Looking for Mr. Goodbar is a lesser-known 1970s Diane Keaton film, but that does not really say a lot when you consider that her well-known films from that decade include all-time classics such as The Godfather films and Woody Allen’s glory-years entries such as Annie Hall. Add to this the fact that Looking for Mr. Goodbar has been notoriously difficult to find. While it is occasionally shown on TV, it has never been released on DVD or Blu Ray and is not available on any streaming service due to music licensing issues arising from its disco-era soundtrack. But the film made a splash when it was released in 1977 and even had the distinction of being the movie that ended Star Wars’ 15-week run at the top of the box office. (more…)
English original here
Návrat k primitivismu
If you have any familiarity with my work, you know I publish mainly in the dissident Right press in the United States. Sexual issues do not typically occupy a lot of attention in this milieu. Sometimes I have even encountered confusion as to the relevance of my writings on sex to the political tasks of the nationalist, or identitarian, movement. The proper response, of course, is that any nation or race must reproduce itself sexually. (more…)
Andrew Tate embraces conspicuous consumption, flaunting his supercars, diamond watches, and other luxuries while at the same time extolling having children. This combination of pro-natalism and consumerism arose during the Reagan era, inspiring film director John Carpenter to produce the 1988 science fiction film They Live. (more…)
Happy Valentine’s Day!
Whether you’re passing out flowers and chocolate, writing a card to your mom (call her!), or loving on your gal pals, celebrating St. Valentine’s Day can be inspiring. The most popular account of St. Valentine’s life is that he was martyred for secretly marrying Christians during their persecution under the Roman Emperor Claudius II. (more…)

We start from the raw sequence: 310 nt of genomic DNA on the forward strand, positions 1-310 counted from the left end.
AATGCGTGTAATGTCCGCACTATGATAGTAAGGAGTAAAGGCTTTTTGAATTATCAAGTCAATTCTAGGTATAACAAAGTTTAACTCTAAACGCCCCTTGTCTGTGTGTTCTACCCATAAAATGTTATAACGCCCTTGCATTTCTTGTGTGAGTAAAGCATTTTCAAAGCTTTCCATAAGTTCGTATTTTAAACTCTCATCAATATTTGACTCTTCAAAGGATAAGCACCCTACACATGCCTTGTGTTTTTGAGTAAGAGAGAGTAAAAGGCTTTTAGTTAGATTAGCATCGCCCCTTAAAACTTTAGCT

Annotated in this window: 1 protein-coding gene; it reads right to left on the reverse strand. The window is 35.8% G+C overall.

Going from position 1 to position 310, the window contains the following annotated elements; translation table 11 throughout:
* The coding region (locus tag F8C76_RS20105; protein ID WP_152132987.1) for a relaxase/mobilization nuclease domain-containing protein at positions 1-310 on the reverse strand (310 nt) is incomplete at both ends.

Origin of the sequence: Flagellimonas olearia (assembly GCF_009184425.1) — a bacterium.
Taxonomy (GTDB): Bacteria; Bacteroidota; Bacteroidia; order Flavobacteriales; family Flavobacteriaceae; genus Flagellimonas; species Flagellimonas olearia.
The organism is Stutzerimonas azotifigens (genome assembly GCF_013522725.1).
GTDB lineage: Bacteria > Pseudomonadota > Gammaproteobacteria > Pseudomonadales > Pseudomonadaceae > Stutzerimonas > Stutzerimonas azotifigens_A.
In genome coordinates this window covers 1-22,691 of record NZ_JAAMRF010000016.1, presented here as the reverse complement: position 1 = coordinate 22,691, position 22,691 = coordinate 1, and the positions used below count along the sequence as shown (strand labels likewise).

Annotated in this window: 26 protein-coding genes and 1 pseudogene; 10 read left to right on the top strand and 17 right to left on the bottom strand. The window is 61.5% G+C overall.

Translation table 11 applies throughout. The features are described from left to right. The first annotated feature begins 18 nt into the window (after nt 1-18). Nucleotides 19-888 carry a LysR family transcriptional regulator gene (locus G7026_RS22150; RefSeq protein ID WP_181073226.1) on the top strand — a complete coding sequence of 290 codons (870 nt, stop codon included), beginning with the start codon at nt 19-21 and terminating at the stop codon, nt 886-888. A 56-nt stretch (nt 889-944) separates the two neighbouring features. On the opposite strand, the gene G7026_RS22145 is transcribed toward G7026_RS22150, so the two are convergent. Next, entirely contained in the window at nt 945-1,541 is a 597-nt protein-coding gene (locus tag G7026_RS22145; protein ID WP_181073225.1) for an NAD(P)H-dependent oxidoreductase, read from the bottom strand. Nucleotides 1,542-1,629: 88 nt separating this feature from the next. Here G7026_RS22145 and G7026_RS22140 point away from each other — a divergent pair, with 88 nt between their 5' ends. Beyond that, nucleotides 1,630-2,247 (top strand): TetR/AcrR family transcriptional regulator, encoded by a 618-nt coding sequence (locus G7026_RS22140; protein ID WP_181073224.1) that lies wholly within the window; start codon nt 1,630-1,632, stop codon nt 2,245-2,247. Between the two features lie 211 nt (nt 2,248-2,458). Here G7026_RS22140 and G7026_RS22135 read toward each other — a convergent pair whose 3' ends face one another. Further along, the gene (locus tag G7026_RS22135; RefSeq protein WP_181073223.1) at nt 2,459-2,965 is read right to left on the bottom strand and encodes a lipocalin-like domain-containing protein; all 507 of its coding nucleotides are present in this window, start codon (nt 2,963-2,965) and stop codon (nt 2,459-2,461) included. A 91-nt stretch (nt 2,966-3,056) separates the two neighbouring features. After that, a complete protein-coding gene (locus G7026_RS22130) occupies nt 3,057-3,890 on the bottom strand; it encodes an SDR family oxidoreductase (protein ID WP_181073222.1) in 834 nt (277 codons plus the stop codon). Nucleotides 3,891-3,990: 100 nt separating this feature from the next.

Paul Popenoe (1888-1979) was a leading figure in the American eugenics movement, publishing his book Applied Eugenics in 1918. The following chapter, “Religion and Eugenics,” is taken from it.
After writing Applied Eugenics, Popenoe noticed the rising divorce rates in his time and decided to work as a marriage counselor. (more…)
“Are You So Severe upon Your Own Sex?” Femininity According to Jane Austen
“The more I see of the world, the more am I dissatisfied with it.” — Jane Austen, Pride and Prejudice
The last article of mine that our editors at Counter–Currents kindly published was about the masculine topic of military history. To complement a foray into the Napoleonic Wars, I included a clip from the 1970 film Waterloo. In the comments, a reader shared an observation about one of the few Waterloo scenes that did not take place on a battlefield. Instead, this particular scene immersed audiences in a Brussels high-society fête, where the Duchess of Richmond hosted the Duke of Wellington’s officers at her famous summer Ball of 1815. (more…)
Comparing Monogamous & Polygamous Men, Part 2: Case Studies
Part 2 of 2 (Part 1 here)
Case Studies of Polygamous White Men
Although white men have probably been the most monogamous historically, not all exhibit the phenotype:
- Charles Lindbergh, the first man to fly an airplane across the Atlantic Ocean, sired six children with his American wife, Anne Morrow, in addition to a combined five children to two women from Bavaria, as well as two with Valeska, an East Prussian aristocrat who was his private secretary in Europe. (more…)
Comparing Monogamous & Polygamous Men, Part 1: Race, Ancestry, Character Traits, & Physical Characteristics
Part 1 of 2 (Part 2 here)
Ancestral mating patterns reconstructed from DNA reveal that “the pair-bond is a ubiquitous feature most commonly observed in the form of serial monogamy.” In other words, having one spouse is the norm for humans.
An undercurrent of polygamy has coexisted with the monogamal norm, however. (more…)